As per usual, Clegg was very active with his hand gestures, however, his palms often faced upwards – which indicated his gestures were more of a pleading nature than a self-assured nature. Overall, Clegg came across as slightly nervous and evidently disappointed, however very genuine in his message.
David Cameron walked into the room looking every inch the (could-be future) Prime Minister. His attire was smart, he held his head high and his stride to the lectern was powerful and assertive. He also looked surprisingly fresh-faced considering the little sleep he would have had the night before.
He focussed his attention on different areas of the audience– presenting different sections of his speech to the left/right of the room. He did not let the paper he was reading off become part of his ‘speech performance’ like Brown did, and instead only looked down very briefly when checking up on his notes.
His sincerity was shown by his pauses at appropriate places, so that the audience could absorb certain points, for example, he paused briefly after saying: “I want to say a huge thank you.” He was very sincere when thanking Nick Clegg in his speech and this was validated by the way he kept a fixed gaze into the audience when he said the phrase: “and I thank him for that.” It was not clear whether Nick Clegg was present in the room at that point – however Cameron’s fixed gaze and pause was enough to show his sincerity, wherever Clegg was. Cameron frequently paused briefly and pursed his lips together at the end of his sentences which indicated his anxiety and high pressure in this situation – probably because he was concentrating so hard to not get anything wrong.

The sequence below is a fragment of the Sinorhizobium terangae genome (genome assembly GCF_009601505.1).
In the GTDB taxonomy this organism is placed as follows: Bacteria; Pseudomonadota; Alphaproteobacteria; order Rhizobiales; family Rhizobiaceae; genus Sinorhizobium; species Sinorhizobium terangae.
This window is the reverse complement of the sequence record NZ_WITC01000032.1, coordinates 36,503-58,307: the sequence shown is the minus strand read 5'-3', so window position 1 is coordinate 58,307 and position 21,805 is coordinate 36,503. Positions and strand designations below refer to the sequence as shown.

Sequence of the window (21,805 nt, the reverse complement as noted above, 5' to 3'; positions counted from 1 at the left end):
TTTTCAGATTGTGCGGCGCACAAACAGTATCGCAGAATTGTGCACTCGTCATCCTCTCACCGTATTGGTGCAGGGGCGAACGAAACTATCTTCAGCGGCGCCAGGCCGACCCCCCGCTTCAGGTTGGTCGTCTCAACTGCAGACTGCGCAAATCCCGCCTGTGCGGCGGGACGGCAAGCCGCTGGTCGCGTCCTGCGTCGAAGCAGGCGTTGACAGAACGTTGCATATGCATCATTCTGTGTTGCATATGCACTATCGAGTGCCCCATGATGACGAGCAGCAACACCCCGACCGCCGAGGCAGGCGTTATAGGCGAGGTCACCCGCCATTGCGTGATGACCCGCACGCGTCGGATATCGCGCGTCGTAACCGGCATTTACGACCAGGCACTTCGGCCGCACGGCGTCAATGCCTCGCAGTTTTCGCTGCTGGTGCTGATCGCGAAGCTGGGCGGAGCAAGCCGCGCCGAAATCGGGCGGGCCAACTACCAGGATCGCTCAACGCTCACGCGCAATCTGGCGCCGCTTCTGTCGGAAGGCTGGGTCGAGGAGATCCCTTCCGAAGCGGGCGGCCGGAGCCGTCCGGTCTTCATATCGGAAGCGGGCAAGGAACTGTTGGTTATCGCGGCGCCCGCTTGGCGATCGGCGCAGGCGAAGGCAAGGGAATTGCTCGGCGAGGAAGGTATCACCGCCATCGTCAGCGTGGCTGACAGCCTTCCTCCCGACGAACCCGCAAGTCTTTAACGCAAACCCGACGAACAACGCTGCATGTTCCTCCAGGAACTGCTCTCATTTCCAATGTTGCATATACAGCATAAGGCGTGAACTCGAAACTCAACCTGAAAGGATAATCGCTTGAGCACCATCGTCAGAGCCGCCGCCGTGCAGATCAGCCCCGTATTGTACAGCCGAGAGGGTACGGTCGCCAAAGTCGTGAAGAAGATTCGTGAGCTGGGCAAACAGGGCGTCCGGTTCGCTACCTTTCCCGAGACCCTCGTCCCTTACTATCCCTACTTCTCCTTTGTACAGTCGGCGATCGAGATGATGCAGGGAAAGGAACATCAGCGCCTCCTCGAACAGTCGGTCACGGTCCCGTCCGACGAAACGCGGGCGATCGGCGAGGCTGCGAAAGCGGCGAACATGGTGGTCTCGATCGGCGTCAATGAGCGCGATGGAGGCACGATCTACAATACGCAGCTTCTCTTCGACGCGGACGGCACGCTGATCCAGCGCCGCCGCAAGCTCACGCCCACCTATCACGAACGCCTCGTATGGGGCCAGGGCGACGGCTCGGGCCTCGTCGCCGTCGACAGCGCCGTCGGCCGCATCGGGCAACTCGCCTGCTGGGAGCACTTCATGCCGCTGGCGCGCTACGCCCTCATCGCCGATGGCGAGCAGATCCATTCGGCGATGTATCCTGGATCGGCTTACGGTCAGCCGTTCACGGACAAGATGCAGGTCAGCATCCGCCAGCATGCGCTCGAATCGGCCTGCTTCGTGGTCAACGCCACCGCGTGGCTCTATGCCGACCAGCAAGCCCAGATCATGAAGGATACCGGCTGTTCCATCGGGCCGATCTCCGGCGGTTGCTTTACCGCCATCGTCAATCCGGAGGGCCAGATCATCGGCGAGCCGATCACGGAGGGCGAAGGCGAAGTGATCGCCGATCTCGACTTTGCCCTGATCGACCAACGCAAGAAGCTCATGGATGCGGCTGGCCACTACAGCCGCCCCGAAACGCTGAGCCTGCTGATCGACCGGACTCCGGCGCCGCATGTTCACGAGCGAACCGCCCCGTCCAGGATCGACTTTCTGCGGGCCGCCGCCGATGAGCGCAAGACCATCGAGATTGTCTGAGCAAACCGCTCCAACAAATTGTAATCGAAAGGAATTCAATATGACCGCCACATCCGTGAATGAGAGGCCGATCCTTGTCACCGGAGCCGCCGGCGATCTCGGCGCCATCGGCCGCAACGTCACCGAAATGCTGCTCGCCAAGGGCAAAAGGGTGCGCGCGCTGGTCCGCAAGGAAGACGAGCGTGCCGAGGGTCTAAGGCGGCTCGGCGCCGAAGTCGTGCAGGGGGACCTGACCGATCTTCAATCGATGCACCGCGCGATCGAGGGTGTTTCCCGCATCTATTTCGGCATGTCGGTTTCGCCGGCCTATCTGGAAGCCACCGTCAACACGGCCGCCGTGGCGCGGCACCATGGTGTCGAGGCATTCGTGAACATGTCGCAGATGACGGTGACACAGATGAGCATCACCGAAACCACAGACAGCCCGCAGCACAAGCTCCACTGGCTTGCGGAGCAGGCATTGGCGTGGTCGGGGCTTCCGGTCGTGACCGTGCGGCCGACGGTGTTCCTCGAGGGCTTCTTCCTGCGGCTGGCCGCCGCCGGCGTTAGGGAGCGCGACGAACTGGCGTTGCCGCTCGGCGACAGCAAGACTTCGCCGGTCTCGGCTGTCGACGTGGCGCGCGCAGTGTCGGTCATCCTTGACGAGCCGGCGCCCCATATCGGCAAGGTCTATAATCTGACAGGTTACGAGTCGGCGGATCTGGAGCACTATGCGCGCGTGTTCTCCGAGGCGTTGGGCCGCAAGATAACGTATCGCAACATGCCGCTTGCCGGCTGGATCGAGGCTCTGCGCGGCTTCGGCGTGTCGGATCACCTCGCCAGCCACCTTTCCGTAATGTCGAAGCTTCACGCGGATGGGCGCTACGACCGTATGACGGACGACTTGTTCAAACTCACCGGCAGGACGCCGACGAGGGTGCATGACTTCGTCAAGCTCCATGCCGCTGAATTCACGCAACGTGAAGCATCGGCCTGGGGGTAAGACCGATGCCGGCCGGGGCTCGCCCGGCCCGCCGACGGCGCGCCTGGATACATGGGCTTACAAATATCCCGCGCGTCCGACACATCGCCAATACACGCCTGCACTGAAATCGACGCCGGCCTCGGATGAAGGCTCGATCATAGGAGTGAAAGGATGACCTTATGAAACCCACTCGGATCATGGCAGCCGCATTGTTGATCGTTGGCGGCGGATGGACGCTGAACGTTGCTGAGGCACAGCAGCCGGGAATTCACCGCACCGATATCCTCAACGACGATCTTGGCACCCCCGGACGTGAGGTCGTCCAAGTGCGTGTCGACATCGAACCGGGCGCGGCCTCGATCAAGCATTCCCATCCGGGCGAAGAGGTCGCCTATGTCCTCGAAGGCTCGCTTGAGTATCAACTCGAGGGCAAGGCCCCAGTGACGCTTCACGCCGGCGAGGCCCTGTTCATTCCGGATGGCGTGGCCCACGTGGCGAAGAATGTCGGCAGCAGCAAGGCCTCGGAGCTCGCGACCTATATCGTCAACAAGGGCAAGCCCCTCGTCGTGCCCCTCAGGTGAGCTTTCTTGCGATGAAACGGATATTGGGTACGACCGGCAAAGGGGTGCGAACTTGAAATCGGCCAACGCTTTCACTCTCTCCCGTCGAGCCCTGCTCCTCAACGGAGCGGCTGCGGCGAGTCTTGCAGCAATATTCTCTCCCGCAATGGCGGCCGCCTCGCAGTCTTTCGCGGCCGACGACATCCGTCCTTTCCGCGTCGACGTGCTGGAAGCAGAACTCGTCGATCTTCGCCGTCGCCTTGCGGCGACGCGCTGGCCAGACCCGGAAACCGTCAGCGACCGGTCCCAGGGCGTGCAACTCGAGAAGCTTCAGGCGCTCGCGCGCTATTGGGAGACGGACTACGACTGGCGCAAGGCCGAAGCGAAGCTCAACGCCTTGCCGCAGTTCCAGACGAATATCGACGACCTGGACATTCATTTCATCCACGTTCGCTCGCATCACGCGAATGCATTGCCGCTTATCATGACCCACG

Cameron gesticulated in harmony with significant parts of speech such as “…and to remind you how proud you can be of the result: a bigger increase in seats even than Mrs Thatcher achieved in 1979”. During this part of the speech, he gestured by pointing his finger and also closed his fist to reveal a ‘Clinton Thumb’ gesture. The ‘Clinton Thumb’ gesture; which is a positive, optimistic gesture frequently used by politicians, is something he displayed throughout his speech. He used dominant gestures so that he could emphasise the importance to be proud of certain things and not be down about the result.
His vocal stress on certain phrases such as: “Britain needs strong, stable, decisive government” was an effective way of emphasising points and associating himself with them. On the phrase: “we fell short of an overall majority”, his lips pursed together and his speech became quieter – showing his anxiety at the content of this statement.
Even though we never saw behind his lectern, Cameron moved around on the spot frequently and was not afraid to use space to show his dominance as a leader. Some of Cameron’s suppressed anger was released when he stated: “But no government will be in the national interest unless it deals with the biggest threat to our national interest – and that is the deficit.” During this statement, he pointed repeatedly with his index finger towards the audience, which comes across as an aggressive (yet assertive) gesture. Overall, Cameron came across as confident and forceful, but clearly under a lot of pressure and stress.
In summary, all three leaders showed anxiety and this was strongly leaked through body language. Gordon Brown showed anxiety mixed with desperation and pleaded with Nick Clegg in a way that translated as him saying: “I’m ready and waiting – give me a chance/help”.
Nick Clegg showed anxiety mixed with frustration. It was evident that he felt like he had been showered with emotion during campaigning and then neglected when it mattered most. It was almost as if the voters had been infidels and he was stating that he was aware the audience had ‘cheated on him’, but he was able to see why.
David Cameron showed tension mixed with assertiveness – so his speech was very strong. It was clear through his body language that he was stressed about getting things right; however he turned his nervousness into positive energy and came across as a very assertive leader.
© 2010 Alicia Drewnicki